Rates of erosion of land areas. If the thickness of continental rocks removed in some interval of geologic time can be measured or estimated, that gives the most direct indication of denudation rates. In some places it has been possible to make a direct measurement—for example, where a basalt flow of known age covered a preexisting land surface and then has been removed along with some thickness of the underlying material. In many regions, study of metamorphic facies and thermal history has led to estimates of the thickness of rock unroofed owing to long-continued uplift, especially in orogenic regions. Again, rates vary widely but are generally in the range of a few centimeters per millennium to a few tens of centimeters per millennium.

    A striking conclusion from data of the kind noted above is that, given denudation rates even of just a few centimeters per millennium, which seems to be a conservative estimate, a continent like North America would be worn down to low-lying terrain in geologically short times, of the order of ten million years!

    Just divide the average elevation of North America, of the order of five hundred meters (\(5 \times 10^5\, cm\)), by a denudation rate of, say, five centimeters per millennium (\(5 \times 10^{-3}\, cm/yr\)). The result: ten million years. Why, then, are all of the continents not just low-lying plains? (One factor is that rates slow way down as elevation and relief decrease.) We are forced to appeal to long-continued uplift: orogenic, in the case of uplift of mountain ranges, which is relatively rapid and relative restricted in area, or epeirogenic, which is relatively slow but covering relatively large areas. (The adjective orogenic is used to describe building of mountains in a local region; the adjective epeirogenic, less easy to grasp, is used to describe broad vertical movements that affect large parts of a continent.)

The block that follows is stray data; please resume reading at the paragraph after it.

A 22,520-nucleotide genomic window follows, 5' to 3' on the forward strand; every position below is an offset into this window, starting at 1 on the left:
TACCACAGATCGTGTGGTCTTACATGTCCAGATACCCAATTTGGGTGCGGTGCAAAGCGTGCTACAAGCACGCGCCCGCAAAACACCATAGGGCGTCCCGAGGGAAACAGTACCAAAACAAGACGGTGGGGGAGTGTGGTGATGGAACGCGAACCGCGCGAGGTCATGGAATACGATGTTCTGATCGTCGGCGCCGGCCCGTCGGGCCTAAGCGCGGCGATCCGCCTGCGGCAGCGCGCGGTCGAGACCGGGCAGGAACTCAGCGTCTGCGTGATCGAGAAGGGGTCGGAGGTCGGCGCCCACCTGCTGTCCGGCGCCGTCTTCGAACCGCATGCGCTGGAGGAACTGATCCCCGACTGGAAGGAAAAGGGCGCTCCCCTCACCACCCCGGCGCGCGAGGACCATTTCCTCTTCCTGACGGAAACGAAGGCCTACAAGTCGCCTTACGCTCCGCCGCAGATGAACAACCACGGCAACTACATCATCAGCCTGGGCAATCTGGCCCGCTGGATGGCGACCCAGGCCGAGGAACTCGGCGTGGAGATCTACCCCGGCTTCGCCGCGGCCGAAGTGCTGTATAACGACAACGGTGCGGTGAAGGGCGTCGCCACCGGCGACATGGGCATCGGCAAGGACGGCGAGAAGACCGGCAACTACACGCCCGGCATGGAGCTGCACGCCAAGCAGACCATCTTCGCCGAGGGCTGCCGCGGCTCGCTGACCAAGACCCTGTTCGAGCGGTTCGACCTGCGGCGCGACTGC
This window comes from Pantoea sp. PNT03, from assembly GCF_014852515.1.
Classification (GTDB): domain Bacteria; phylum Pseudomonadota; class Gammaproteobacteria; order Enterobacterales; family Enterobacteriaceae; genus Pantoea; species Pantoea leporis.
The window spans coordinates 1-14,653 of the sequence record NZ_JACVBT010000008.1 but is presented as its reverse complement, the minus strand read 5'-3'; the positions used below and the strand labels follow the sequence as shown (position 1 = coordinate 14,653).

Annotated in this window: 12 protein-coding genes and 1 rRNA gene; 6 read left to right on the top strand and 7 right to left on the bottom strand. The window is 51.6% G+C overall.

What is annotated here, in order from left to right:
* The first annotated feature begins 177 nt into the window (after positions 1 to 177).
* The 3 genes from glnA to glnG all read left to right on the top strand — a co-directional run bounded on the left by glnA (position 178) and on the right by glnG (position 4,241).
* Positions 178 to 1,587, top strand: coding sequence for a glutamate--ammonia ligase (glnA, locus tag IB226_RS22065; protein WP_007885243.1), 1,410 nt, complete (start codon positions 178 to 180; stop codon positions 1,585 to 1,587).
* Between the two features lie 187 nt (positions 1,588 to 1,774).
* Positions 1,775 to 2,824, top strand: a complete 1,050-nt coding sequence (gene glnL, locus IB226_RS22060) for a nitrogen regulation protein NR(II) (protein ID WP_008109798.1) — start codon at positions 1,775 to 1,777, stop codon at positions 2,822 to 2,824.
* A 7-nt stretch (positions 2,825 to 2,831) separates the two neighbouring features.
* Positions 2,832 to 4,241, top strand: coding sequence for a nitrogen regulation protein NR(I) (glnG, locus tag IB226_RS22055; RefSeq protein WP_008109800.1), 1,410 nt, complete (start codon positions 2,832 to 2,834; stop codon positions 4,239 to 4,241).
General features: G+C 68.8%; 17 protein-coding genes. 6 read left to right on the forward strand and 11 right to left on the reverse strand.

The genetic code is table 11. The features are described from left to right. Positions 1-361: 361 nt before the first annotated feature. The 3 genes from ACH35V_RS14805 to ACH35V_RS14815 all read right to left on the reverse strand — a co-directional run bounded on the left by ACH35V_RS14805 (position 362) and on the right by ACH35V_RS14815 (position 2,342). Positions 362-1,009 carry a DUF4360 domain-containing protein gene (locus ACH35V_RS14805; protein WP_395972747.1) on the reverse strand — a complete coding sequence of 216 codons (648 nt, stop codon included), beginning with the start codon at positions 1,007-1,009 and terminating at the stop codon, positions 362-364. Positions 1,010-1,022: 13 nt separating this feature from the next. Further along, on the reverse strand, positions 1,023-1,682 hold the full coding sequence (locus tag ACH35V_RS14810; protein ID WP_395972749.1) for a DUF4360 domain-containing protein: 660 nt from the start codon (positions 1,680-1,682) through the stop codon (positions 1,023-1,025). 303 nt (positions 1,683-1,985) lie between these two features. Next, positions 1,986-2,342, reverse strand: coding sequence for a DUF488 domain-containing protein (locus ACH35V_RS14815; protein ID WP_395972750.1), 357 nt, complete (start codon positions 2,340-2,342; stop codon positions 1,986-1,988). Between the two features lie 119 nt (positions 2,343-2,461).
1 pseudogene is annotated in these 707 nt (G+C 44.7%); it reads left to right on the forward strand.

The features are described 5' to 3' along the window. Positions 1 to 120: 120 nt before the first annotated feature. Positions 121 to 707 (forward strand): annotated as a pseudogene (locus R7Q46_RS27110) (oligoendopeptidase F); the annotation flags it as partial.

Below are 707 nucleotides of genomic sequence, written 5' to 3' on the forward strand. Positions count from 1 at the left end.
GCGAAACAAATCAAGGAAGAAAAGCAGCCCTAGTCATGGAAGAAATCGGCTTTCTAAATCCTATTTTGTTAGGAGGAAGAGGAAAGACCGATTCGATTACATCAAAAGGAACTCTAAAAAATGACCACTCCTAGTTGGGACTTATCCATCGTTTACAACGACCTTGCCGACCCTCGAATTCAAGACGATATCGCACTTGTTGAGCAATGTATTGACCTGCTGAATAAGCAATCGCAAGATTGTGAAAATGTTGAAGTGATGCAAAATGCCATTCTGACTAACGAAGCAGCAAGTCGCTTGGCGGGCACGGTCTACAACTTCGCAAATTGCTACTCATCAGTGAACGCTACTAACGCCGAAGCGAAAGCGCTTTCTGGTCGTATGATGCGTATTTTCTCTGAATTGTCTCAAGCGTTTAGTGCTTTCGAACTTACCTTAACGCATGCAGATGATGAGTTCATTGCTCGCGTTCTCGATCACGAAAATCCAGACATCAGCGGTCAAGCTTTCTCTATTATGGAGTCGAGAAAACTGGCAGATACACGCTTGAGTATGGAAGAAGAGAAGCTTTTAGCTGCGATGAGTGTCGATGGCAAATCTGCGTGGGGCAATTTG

That leads to the issue of the competition between uplift rates and denudation rates. You might think in terms of the two end-member cases:

    • Uplift rates are much greater than denudation rates. This would be the case in an tectonically active but arid region with rapid uplift of the crust: the land is coming up fast, but rainfall to weather the rock and remove the weathering products is scarce. The maximum elevation in such an area would then be controlled by rock strength. There seems to be a self-limiting process at work here: when the uplifted mass becomes sufficiently high, it literally flows out sideways, at depth, on a regional scale of many hundreds of kilometers, by a complex of tectonic processes we need not deal with here, thus limiting the maximum elevation. That seems to be happening in the Altiplano, in the Andes, and in the Tibetan plateau, in southern Asia.
    • Denudation rates are as great as uplift rates. Owing to high rainfall in a humid climate conducive to rapid rock weathering, denudation rates can keep up with even very high rates of uplift, limiting mountain elevations to just a few thousand meters despite the very rapid uplift. One of the classic areas of that kind is the eastern mountains of Taiwan.